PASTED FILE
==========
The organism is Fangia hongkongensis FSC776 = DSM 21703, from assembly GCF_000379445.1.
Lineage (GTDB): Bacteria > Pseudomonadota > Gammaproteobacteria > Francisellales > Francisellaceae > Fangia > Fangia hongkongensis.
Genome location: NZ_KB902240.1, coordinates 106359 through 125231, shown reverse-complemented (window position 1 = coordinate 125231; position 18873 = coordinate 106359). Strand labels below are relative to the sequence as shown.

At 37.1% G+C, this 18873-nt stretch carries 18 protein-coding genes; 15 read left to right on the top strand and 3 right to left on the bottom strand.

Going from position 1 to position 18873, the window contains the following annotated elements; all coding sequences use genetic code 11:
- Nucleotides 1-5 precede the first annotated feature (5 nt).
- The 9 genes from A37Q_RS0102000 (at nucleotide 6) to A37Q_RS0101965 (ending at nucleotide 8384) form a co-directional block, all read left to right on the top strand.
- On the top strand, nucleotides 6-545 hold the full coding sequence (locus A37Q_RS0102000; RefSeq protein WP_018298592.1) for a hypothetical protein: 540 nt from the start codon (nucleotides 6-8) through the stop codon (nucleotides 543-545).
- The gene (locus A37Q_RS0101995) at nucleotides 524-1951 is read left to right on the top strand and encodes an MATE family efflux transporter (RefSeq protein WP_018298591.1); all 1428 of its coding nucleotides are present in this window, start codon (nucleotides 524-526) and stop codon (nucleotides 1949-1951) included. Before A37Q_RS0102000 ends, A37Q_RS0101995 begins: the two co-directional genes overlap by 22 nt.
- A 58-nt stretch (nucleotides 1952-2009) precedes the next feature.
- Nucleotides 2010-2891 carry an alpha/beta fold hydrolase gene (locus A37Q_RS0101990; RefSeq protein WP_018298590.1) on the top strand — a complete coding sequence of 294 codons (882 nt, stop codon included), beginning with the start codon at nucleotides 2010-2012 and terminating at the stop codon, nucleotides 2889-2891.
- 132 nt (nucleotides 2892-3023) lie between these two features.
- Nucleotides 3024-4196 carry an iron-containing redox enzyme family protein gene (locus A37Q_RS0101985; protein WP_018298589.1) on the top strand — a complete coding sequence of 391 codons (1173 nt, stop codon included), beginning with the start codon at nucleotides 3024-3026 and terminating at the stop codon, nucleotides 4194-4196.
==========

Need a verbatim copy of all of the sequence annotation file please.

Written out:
The organism is Fangia hongkongensis FSC776 = DSM 21703, from assembly GCF_000379445.1.
Lineage (GTDB): Bacteria > Pseudomonadota > Gammaproteobacteria > Francisellales > Francisellaceae > Fangia > Fangia hongkongensis.
Genome location: NZ_KB902240.1, coordinates 106359 through 125231, shown reverse-complemented (window position 1 = coordinate 125231; position 18873 = coordinate 106359). Strand labels below are relative to the sequence as shown.

At 37.1% G+C, this 18873-nt stretch carries 18 protein-coding genes; 15 read left to right on the top strand and 3 right to left on the bottom strand.

Going from position 1 to position 18873, the window contains the following annotated elements; all coding sequences use genetic code 11:
- Nucleotides 1-5 precede the first annotated feature (5 nt).
- The 9 genes from A37Q_RS0102000 (at nucleotide 6) to A37Q_RS0101965 (ending at nucleotide 8384) form a co-directional block, all read left to right on the top strand.
- On the top strand, nucleotides 6-545 hold the full coding sequence (locus A37Q_RS0102000; RefSeq protein WP_018298592.1) for a hypothetical protein: 540 nt from the start codon (nucleotides 6-8) through the stop codon (nucleotides 543-545).
- The gene (locus A37Q_RS0101995) at nucleotides 524-1951 is read left to right on the top strand and encodes an MATE family efflux transporter (RefSeq protein WP_018298591.1); all 1428 of its coding nucleotides are present in this window, start codon (nucleotides 524-526) and stop codon (nucleotides 1949-1951) included. Before A37Q_RS0102000 ends, A37Q_RS0101995 begins: the two co-directional genes overlap by 22 nt.
- A 58-nt stretch (nucleotides 1952-2009) precedes the next feature.
- Nucleotides 2010-2891 carry an alpha/beta fold hydrolase gene (locus A37Q_RS0101990; RefSeq protein WP_018298590.1) on the top strand — a complete coding sequence of 294 codons (882 nt, stop codon included), beginning with the start codon at nucleotides 2010-2012 and terminating at the stop codon, nucleotides 2889-2891.
- 132 nt (nucleotides 2892-3023) lie between these two features.
- Nucleotides 3024-4196 carry an iron-containing redox enzyme family protein gene (locus A37Q_RS0101985; protein WP_018298589.1) on the top strand — a complete coding sequence of 391 codons (1173 nt, stop codon included), beginning with the start codon at nucleotides 3024-3026 and terminating at the stop codon, nucleotides 4194-4196.